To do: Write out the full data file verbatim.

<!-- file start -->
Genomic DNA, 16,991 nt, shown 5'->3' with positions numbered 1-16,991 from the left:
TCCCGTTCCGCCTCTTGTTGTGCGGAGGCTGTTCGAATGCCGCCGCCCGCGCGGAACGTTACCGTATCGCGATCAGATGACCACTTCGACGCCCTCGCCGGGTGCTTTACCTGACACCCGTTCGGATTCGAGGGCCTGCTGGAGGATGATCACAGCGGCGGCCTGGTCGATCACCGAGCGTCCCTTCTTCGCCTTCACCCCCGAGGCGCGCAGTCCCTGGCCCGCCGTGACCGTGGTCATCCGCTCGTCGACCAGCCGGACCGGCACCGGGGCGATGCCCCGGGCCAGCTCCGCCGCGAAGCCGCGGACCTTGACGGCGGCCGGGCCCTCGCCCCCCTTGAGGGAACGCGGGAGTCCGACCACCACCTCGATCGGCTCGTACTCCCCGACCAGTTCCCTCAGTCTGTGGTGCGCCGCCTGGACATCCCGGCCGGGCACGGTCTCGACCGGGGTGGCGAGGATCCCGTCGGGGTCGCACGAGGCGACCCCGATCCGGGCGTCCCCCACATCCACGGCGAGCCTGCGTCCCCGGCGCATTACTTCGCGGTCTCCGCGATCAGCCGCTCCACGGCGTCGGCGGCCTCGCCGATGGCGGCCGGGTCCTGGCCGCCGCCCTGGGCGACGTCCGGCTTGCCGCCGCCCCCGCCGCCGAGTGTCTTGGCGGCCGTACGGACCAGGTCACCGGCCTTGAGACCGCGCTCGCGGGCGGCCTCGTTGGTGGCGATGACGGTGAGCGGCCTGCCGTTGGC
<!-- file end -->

Genomic DNA, 16,991 nt, shown 5'->3' with positions numbered 1-16,991 from the left:
TCCCGTTCCGCCTCTTGTTGTGCGGAGGCTGTTCGAATGCCGCCGCCCGCGCGGAACGTTACCGTATCGCGATCAGATGACCACTTCGACGCCCTCGCCGGGTGCTTTACCTGACACCCGTTCGGATTCGAGGGCCTGCTGGAGGATGATCACAGCGGCGGCCTGGTCGATCACCGAGCGTCCCTTCTTCGCCTTCACCCCCGAGGCGCGCAGTCCCTGGCCCGCCGTGACCGTGGTCATCCGCTCGTCGACCAGCCGGACCGGCACCGGGGCGATGCCCCGGGCCAGCTCCGCCGCGAAGCCGCGGACCTTGACGGCGGCCGGGCCCTCGCCCCCCTTGAGGGAACGCGGGAGTCCGACCACCACCTCGATCGGCTCGTACTCCCCGACCAGTTCCCTCAGTCTGTGGTGCGCCGCCTGGACATCCCGGCCGGGCACGGTCTCGACCGGGGTGGCGAGGATCCCGTCGGGGTCGCACGAGGCGACCCCGATCCGGGCGTCCCCCACATCCACGGCGAGCCTGCGTCCCCGGCGCATTACTTCGCGGTCTCCGCGATCAGCCGCTCCACGGCGTCGGCGGCCTCGCCGATGGCGGCCGGGTCCTGGCCGCCGCCCTGGGCGACGTCCGGCTTGCCGCCGCCCCCGCCGCCGAGTGTCTTGGCGGCCGTACGGACCAGGTCACCGGCCTTGAGACCGCGCTCGCGGGCGGCCTCGTTGGTGGCGATGACGGTGAGCGGCCTGCCGTTGGC